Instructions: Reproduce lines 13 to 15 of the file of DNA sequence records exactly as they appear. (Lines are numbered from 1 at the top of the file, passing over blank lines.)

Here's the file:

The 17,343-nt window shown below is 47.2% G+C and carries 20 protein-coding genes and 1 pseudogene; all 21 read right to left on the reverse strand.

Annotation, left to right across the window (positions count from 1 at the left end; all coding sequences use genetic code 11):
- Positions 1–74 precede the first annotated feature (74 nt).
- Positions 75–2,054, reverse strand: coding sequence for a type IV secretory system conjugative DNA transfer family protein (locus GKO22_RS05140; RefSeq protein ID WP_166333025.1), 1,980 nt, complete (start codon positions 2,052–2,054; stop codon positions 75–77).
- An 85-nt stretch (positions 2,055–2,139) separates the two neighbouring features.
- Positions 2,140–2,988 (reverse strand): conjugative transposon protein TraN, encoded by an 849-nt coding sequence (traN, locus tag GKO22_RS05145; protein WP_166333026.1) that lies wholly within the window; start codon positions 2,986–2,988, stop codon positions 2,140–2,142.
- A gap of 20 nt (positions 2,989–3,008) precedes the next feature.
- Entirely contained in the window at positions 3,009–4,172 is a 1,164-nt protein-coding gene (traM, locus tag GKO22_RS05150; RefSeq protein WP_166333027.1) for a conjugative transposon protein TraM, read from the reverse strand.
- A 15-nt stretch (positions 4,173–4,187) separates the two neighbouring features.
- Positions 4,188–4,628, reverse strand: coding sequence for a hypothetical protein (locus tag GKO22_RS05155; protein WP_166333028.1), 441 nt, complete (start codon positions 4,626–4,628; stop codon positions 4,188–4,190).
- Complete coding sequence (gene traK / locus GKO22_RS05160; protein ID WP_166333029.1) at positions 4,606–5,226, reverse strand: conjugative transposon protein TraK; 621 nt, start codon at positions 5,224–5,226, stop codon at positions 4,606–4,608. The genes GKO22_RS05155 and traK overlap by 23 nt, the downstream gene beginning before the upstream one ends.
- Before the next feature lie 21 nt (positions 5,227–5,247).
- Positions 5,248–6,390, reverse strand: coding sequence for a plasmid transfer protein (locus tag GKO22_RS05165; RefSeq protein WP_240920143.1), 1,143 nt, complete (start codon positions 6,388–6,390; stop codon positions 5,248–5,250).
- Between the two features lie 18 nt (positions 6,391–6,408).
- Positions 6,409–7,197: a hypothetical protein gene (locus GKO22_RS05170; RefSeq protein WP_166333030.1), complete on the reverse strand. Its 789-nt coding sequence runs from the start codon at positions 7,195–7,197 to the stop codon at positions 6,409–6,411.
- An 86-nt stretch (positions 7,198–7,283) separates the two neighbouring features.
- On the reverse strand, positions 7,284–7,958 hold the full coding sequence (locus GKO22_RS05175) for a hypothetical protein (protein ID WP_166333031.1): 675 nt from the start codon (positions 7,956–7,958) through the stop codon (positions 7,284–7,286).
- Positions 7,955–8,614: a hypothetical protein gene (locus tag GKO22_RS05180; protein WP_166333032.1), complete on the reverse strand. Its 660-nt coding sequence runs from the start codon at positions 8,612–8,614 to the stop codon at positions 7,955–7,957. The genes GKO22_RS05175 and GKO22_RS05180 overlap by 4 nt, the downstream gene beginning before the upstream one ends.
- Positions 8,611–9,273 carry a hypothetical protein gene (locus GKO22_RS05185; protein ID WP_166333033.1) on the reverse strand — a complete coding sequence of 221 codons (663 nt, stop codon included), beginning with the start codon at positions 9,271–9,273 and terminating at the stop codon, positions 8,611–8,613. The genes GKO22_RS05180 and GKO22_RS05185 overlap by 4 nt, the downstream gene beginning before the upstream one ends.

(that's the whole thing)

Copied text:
- Positions 5,248–6,390, reverse strand: coding sequence for a plasmid transfer protein (locus tag GKO22_RS05165; RefSeq protein WP_240920143.1), 1,143 nt, complete (start codon positions 6,388–6,390; stop codon positions 5,248–5,250).
- Between the two features lie 18 nt (positions 6,391–6,408).
- Positions 6,409–7,197: a hypothetical protein gene (locus GKO22_RS05170; RefSeq protein WP_166333030.1), complete on the reverse strand. Its 789-nt coding sequence runs from the start codon at positions 7,195–7,197 to the stop codon at positions 6,409–6,411.